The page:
Geely and Kandi Technology have plugged themselves together to research, develop, produce and market EVs together. The initial investment is a billion yuan ($160 million US) to fund the partnership, and each partner retains a 50-50 share.
Well at least Henrik Fisker is putting his money where his mouth is. Or was. The co-founder of his eponymous California-based extended-range plug-in vehicle maker, who resigned as executive chairman and left the company last week, did his former company a solid and bought a Fisker Karma from a Santa Monica, CA, dealer to replace his company car, the Detroit News says. He joins Leonardo DiCaprio and Justin Bieber among paying Fisker customers.
Last week, Fisker Automotive lost its namesake and co-founder Henrik Fisker because of "several major disagreements" between the designer-turned-automaker and other executives. After that blow, could there be any more bad news out there? Maybe, if you consider the mooted takeover of the California-based plug-in luxury automaker by the Chinese Zhejiang Geely Holding Group a good thing.
It may be a spell before Chinese automakers are capable of turning out a globally competitive vehicle. That's the findings of a sprawling 200 page report by Bernstein Research. The group went through the trouble of purchasing two Chinese-made cars, importing them to Europe and disassembling them down to every last nut and bolt. The study also included in-depth interviews with CEOs at each of the major manufacturers, including Great Wall, Chery, Brilliance and SAIC among others. Researchers found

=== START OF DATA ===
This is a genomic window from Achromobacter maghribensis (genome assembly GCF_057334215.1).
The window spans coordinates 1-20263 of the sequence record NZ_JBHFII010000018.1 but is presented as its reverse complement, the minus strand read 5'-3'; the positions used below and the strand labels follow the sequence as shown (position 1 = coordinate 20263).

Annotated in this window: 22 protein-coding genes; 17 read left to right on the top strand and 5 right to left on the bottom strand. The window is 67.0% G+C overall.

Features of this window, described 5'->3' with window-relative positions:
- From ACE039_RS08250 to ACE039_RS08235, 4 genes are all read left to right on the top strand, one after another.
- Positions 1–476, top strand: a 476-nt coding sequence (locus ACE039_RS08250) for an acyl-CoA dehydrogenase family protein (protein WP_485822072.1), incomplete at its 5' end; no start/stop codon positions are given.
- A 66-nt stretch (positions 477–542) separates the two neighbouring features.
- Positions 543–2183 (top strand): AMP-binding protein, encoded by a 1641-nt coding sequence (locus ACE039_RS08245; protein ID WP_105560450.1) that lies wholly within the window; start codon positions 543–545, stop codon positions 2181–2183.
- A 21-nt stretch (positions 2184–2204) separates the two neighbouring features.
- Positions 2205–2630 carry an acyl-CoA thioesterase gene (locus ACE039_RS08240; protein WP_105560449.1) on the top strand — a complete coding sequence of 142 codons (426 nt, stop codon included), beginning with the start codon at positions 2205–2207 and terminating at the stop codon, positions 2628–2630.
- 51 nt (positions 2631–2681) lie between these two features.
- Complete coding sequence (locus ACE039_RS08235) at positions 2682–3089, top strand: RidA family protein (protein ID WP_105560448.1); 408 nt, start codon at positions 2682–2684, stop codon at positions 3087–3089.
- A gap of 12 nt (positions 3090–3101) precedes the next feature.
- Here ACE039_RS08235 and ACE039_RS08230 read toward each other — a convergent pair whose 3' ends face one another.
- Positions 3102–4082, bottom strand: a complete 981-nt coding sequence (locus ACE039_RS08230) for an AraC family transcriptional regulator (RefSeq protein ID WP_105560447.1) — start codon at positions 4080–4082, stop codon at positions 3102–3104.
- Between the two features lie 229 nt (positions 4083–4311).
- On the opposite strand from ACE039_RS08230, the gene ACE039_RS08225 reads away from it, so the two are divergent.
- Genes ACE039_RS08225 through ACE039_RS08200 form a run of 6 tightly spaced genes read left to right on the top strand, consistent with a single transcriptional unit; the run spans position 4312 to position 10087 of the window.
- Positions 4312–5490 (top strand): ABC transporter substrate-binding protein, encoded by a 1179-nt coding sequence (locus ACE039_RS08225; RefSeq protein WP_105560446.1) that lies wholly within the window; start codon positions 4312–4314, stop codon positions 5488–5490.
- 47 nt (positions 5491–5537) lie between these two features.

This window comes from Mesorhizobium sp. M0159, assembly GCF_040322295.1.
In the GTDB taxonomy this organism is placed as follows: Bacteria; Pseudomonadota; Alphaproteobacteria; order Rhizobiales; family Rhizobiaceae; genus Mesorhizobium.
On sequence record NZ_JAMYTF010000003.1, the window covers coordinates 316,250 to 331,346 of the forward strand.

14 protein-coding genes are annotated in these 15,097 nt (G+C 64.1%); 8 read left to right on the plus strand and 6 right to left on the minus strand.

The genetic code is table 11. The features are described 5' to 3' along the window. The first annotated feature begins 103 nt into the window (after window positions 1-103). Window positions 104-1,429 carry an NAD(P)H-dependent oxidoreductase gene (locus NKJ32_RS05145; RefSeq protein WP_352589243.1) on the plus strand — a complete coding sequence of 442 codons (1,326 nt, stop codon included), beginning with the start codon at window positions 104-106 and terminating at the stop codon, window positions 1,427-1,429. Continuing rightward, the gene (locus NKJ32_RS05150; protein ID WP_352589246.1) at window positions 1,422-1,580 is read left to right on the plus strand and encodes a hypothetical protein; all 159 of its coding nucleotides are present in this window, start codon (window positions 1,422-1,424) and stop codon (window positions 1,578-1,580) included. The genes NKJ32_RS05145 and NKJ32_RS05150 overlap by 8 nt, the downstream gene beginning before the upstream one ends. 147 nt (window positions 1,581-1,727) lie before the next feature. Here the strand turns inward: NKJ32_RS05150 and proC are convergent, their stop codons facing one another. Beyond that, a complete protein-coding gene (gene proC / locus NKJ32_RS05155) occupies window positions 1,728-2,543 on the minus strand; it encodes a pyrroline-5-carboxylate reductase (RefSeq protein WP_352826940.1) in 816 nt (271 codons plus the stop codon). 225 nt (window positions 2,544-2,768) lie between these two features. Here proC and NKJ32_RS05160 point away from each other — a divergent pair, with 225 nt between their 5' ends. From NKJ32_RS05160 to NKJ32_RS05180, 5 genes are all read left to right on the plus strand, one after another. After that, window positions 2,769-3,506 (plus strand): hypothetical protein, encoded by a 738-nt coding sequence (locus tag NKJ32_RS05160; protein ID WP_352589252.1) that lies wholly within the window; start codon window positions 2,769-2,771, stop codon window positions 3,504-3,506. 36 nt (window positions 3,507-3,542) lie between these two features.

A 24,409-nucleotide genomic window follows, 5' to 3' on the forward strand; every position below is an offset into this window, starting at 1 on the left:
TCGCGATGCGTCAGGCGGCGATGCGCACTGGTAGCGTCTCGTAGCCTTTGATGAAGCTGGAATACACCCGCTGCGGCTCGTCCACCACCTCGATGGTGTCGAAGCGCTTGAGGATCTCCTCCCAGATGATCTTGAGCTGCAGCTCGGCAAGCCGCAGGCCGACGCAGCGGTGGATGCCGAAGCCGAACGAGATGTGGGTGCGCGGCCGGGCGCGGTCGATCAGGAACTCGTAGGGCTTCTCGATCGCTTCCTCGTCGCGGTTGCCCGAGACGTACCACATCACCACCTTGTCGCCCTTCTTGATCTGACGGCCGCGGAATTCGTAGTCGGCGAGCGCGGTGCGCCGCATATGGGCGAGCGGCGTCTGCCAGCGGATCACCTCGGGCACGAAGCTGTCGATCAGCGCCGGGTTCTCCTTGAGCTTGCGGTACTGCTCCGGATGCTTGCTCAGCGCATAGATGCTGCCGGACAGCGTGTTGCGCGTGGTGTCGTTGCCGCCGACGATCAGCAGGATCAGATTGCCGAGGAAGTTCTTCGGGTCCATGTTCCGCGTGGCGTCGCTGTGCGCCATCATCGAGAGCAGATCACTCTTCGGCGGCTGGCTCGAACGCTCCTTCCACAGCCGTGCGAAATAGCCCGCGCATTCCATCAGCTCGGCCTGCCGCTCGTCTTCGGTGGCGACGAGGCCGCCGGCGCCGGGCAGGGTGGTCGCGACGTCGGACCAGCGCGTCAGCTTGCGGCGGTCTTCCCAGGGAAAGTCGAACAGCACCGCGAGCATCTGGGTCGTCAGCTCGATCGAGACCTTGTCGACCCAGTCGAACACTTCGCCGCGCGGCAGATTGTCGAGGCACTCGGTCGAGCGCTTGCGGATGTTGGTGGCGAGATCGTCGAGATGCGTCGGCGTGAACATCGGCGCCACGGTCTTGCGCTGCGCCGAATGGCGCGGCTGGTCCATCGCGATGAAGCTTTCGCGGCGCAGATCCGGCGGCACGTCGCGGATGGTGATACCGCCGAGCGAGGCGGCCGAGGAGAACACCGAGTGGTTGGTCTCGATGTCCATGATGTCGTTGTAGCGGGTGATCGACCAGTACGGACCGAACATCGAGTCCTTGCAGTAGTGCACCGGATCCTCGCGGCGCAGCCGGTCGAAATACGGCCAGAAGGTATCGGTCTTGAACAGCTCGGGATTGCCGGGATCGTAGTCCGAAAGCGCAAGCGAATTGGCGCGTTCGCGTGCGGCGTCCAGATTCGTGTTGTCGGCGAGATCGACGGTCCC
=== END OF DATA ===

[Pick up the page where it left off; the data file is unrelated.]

Money isn't the only problem Fisker Automotive has with making more Karma plug-in hybrids (see: battery supply), but the California startup may soon have the cash to help resume production of its $100,000 plug-in luxury sedan. Zhejiang Geely Holding Group has the edge in taking a majority stake in the troubled automaker, according to two confidential insider sources close to Fisker.
China's Geely Automobile Holdings, which bought Volvo three years ago, is still making news. This time, the vehicles in question are just a bit smaller. Geely and Kandi Technologies have announced that they will work together to further develop EV technology and increase sales.
Geely, the Chinese company that also owns Volvo, now owns Manganese Bronze Holdings (MBH), makers of London's Black Cab. MBH went into administration late last year, and some had looked to Geely to rescue the company in which it had a 19.7-percent equity stake. Although it's taken three months to strike a deal, and more than half of the workforce was let go, Geely finally agreed to buy MBH for 11.4 million pounds ($17.9M US).
Following the acquisition of Volvo by China's Zhejiang Geely Holding Group in 2010, we definitely saw this news coming. The two companies have signed an agreement that will give Chinese automaker Geely access to key technologies developed by Volvo, and in turn, the deal could help the Swedish automaker lower its production costs.
The roots of London's Black Cab dig all the way back to the Austin FX3 of 1948, the current overall shape recognized by any modern visitor to London showing up in 1958 on the Austin FX4. Manganese Bronze Holdings Plc has been the company behind the Black Cab since 1984, but failing to invest in the product and increased competition have sent the icon into administration. Manganese has posted losses since 2008, sold a share of itself to Geely (yes, that Geely) in 2010, and had to post a 3.9 milli
Escalating tensions between Volvo CEO Stefan Jacoby and Volvo Vice Chairman Hans-Olov Olsson may be working against the Swedish brand's stated goals of regaining lost European market share, as well as remaining relevant as a luxury brand on the world stage.